DR: Well this could go on forever but I’ll mention one aspect of it – I really feel like today’s youth has less of an attention span and appreciation for the act of consuming music, meaning finding, listening, and (Lemmy forbid) purchasing music. Kids listen to 10 seconds of a song on a streaming service before hitting the button and getting on to the next blip of excitement. I think it would kill them to have to sit down and put on a record and listen to it front to back without moving or changing the channel. And as far as buying it, that ship has completely sailed, especially when it comes to young people. YouTube and other outlets have taught everyone that it is entirely acceptable to never pay for a single note of recorded music, whether it’s a hundred years old or brand new. The effect of that is there is no longer any intrinsic value associated with recorded music in anyone’s mind because it’s always completely free and right there for the taking. Why would anyone pay for music in 2017? And even worse, the lack of value placed on music probably deters kids from picking up instruments of their own to some degree. The trend is irreversible and has re-defined the business model completely. I don’t know how you’d change it at this point, though. You just have to adapt nowadays.

HMS: Lastly, and most importantly, thanks for taking time out. I know you are probably still on the road and would much rather catch up on some needed sleep. It’s always a pleasure when you guys roll into town. Keep HorrorMetalSounds.com posted on the new record and we’ll do our best to give an honest review. And if we don’t like it, we’ll lie!

DR: Hey, a few white lies in regards to our awful product is always welcome!

Thank you Tim for the fun interview and make sure everyone stays on the lookout for news about the upcoming Archer Nation release by visiting our website and socials! We will tour our asses off in 2018 and beyond so be ready!





Album Review Logan’s Room

Logan’s Room:  To be Continued

Review by Tim Duran

Last year I was invited into Logan’s Room for the first time. The room was small, but a lot fit inside. The walls were filled with original sounds and it was carpeted with angst. Today I was invited back. It is an honor and privilege to once again have this door opened to me.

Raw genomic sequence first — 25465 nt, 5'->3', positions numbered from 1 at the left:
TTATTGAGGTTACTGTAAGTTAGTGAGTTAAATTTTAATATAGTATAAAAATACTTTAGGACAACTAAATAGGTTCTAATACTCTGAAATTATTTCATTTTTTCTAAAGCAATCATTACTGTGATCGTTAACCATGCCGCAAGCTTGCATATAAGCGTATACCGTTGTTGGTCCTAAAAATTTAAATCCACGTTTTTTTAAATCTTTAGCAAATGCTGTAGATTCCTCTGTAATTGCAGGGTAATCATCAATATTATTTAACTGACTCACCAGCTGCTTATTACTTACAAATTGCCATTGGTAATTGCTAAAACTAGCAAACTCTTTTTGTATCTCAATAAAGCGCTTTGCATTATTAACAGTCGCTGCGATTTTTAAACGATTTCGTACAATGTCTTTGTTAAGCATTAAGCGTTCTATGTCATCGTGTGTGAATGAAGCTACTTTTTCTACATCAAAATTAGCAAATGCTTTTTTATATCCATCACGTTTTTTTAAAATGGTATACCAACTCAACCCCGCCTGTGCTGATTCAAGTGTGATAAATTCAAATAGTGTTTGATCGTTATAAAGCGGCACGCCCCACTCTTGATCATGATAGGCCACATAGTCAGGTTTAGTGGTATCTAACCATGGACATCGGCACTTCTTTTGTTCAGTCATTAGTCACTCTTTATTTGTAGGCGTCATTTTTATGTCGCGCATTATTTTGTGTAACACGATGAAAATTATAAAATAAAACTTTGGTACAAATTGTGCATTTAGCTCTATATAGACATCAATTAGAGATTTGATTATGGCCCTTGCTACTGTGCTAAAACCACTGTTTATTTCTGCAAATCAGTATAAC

This new E.P., To be Continued, is nothing short of brilliance once again.  I can’t remember what I wrote last year of their first E.P. so forgive me if I use the same verbiage like; awesome, cool, far out, and groovy”, because there just ain’t no denying the truth of Logan’s Room.

“Transgression” is a brutal little ditty bent on making you do some damage to the grey matter within your skull.  Right off, the music is ten times more aggressive than the first E.P.  The kicker is definitely the second track, “Radiation”.  It’s a grit your teeth, shake your fist; grapple your partner type tune that spews brimstone and lava.

“Hollow” is a beautiful mix of anger and solemn.  The breakdown is far out, man.  The drum work on the ride and hi-hat are jazzy; then it gets insane after the solo.  It’s six and-a-half minutes of shake, rattle, let mellow, and punch a bunch of holes in the wall greatness!

And where would any band be without a namesake tune?  Hey, Iron Maiden, Bad Company, and Anthrax did it, why not the mighty Logan’s Room?  This one brings back a little of that fast talkin’ jive stuff that we got a small taste of in “Karma” and “Locked Inside” from the first E.P.

For me, Logan’s Room is the bomb!  I’ve never used that phrase before, but in this case – I mean they are explosive!  To be Continued is heavy, aggressive, groovy, angry, insane, and simply over the top.  The vocals are stronger, the bassist is a lot busier, the tone is richer, and the drumming surpasses the first E.P.  The guitar work is outta sight man!  Clean and in your face burning solos.  No sloppy, greasy kid stuff laid down on these tracks.

So I hope I wasn’t too repetitive.  If these guys keep making music like this, they will make the big time. If they’re not signed, the labels are fools.  In short, I give them a 10.

Check them out now at www.facebook.com/Logan’sRoomOfficial and www.Logan’sroomofficial.com .


007Logan's room new

Killer Waves – Film Review

Killer Waves (2016)

Written and directed by James Balsamo

I’ve reviewed several of James Balsamo’s films in the past.  Everything I’ve seen from him has been a blast to watch and I’ve been consistently interested in what he has on the horizon. Because of this, I was excited to check out one of his newest films Killer Waves. Did it hold up to his others?  Absolutely it did, so allow me to explain why.